Family celebrates success of novel in-utero procedure at Texas Children's Hospital

WARNING: The above video involves surgical video, but we blurred a lot of it.

A milestone at Texas Children’s Fetal Center. The surgeons, who pioneered an in-utero procedure for spina bifida, recently performed their 100th surgery of its kind.

We got to talk to the very first mother and child who underwent this procedure seven years ago. They truly helped pave the way for other families.

On many days, you can find six-year-old Grayson out on the lake, fishing in a boat with his dad and big brother. He has found his calling in a sport that he can easily do with braces on his legs. Grayson is the first child in the world to undergo a novel procedure, while his mom was still pregnant with him.

Doctors wanted to repair his spinal cord that was developing improperly because of spina bifida.

"It was very scary when the doctor told us the ultrasound tech found that he had spina bifida, and we had no idea what that was," explains Grayson's mom, Althea.

Up until this point, only a risky procedure for moms was available that would wipe-out her chance of other pregnancies. However, a team of specialists at Texas Children's Hospital was on a mission to lower that risk.

Althea packed her bags in Louisiana and headed to Houston. She met up with one of the brilliant minds behind it, Dr. Michael Belfort, OB GYN-in-Chief at Texas Children’s Pavilion for Women and the Chairman of Obstetrics and Gynecology at Baylor College of Medicine.

"This wasn't something that just came up out of the blue one day and we said, well let's do this. We were fighting public opinion and certainly within the scientific community, there was a lot of distrust of the technique, so I think that moving forward with Althea, starting our program, we were able to slowly convince people that this is the right thing to do for mothers," states Dr. Belfort.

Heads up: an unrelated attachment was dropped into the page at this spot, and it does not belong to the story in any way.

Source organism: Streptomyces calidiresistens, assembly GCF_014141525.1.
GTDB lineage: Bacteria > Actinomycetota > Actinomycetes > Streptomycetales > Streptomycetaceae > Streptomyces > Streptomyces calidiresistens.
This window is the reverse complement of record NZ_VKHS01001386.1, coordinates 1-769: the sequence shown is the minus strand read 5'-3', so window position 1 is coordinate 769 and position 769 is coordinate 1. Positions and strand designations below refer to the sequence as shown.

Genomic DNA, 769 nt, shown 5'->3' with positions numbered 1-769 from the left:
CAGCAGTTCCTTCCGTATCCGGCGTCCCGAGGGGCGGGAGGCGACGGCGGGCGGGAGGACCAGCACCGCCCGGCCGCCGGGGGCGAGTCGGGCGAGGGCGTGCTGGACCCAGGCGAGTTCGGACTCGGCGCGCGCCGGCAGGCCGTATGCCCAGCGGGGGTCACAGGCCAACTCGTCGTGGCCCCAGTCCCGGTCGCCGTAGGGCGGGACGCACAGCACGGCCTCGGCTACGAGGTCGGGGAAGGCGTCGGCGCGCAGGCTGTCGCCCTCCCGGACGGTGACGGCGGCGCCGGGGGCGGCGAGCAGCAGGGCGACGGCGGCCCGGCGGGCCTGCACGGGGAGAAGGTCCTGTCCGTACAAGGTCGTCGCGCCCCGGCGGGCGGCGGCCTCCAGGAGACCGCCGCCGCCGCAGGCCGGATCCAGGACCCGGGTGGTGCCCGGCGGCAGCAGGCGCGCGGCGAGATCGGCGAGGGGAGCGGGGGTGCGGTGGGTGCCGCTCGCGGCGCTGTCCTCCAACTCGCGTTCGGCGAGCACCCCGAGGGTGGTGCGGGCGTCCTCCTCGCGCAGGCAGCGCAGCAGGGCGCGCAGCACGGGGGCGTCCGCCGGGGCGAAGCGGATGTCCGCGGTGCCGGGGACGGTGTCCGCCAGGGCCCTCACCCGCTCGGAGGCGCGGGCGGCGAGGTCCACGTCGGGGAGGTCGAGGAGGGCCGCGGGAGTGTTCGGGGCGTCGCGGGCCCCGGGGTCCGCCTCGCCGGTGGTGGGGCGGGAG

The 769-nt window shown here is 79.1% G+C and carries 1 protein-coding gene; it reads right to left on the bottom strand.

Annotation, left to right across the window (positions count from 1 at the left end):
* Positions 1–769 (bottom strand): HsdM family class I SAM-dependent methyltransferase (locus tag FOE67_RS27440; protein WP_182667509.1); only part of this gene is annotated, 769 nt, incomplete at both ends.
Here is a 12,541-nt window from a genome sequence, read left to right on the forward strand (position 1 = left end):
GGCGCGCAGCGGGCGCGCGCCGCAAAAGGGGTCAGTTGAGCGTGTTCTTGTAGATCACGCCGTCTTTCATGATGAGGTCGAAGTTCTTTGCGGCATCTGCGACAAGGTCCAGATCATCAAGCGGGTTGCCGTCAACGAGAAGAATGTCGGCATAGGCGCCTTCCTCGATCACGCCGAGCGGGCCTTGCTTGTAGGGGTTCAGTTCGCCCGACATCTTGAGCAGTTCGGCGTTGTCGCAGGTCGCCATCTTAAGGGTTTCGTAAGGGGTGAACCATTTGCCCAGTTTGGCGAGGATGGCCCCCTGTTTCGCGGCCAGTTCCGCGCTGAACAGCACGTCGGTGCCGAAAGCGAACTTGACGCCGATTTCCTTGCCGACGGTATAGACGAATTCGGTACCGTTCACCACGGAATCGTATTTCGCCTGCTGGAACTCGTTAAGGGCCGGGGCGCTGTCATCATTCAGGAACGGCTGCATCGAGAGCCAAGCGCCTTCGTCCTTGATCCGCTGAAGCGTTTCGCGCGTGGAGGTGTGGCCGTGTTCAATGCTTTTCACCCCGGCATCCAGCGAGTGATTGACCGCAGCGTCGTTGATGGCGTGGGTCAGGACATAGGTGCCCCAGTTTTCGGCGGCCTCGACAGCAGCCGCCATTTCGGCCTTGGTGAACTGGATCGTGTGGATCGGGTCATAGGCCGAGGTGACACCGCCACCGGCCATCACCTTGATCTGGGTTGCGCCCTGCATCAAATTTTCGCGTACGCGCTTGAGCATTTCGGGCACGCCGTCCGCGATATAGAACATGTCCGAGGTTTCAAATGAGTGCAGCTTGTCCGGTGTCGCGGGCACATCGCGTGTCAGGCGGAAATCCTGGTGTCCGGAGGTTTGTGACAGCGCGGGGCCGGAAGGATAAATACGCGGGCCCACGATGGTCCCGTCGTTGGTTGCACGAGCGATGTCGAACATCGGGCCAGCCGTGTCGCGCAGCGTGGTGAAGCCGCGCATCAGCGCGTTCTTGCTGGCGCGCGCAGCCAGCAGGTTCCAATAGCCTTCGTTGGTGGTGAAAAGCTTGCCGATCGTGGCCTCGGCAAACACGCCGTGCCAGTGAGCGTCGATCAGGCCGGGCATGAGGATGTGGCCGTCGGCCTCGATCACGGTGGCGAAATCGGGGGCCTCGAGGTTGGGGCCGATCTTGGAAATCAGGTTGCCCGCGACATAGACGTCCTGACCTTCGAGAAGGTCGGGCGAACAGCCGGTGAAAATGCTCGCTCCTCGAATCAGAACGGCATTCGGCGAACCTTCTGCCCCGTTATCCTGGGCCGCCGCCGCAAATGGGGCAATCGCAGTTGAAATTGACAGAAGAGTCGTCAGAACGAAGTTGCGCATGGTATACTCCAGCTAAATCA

Althea says she didn't think twice about it! "There was hope and there was a way to give him a normal life and we just hit the ground running," smiles Althea.

"I'll never forget this: she said, 'Somebody has to be first and I'm okay to do that.' What a brave and courageous woman and brave family, when you're offered something that is clearly experimental to say somebody has to be first," reflects Dr. Belfort.

Althea says she's grateful because her journey has been one for the books! At the time, the procedure was considered investigational and was overseen by four safety groups. Dr. Belfort spent hundreds of hours in simulation preparing for it.

Instead of a large incision to the uterus, he made several small ones, with a camera leading the way. Grayson weighed only a pound and a half when he became the first to undergo it.

Texas Children's even shared video of tiny Grayson in the womb during the procedure.

"The goal was to incise around the exposed area of spine, and then to cover that with tissue and close up the leaking area of the spinal cord and the lower spine," describes Dr. Belfort.

That very procedure has given Grayson the gift of mobility. His life would have been drastically different without it.

"He might have been confined to a wheelchair with bowel and bladder issues, and significant other problems that could range from cognitive dysfunction to infected shunts and all sorts of things. So, I think his life could have been very, very different. We're just so happy to see this little boy, interacting with his family, and being able to do things like go fishing, and have a normal life," says Dr. Belfort.

Grayson is thriving academically, as he heads into first grade and has found his calling on the lake. He can name every fish and bait.

"Grayson knows there's something lacking physically, so where he can strive, he takes the bull by the horns and goes with it," laughs his mom.

His family can't even fathom what his future would've been like without the procedure, plus Grayson will get to cherish a new sibling on the way, because his mom is successfully carrying her third pregnancy and is due any day.

"God only knows where we would be today if we didn't have them," states Althea. Dr. Belfort feels the same about her and says he and many other families will be forever grateful she had faith to be the first.

FOX 26 wants to send a big shout-out to photographers Cody Duty and Allen Cramer plus Texas Children's Hospital for sharing their photos and video to help us better tell this story.

Spina bifida is the most common spinal defect in the U.S., affecting between 1,500-2,000 babies every year.

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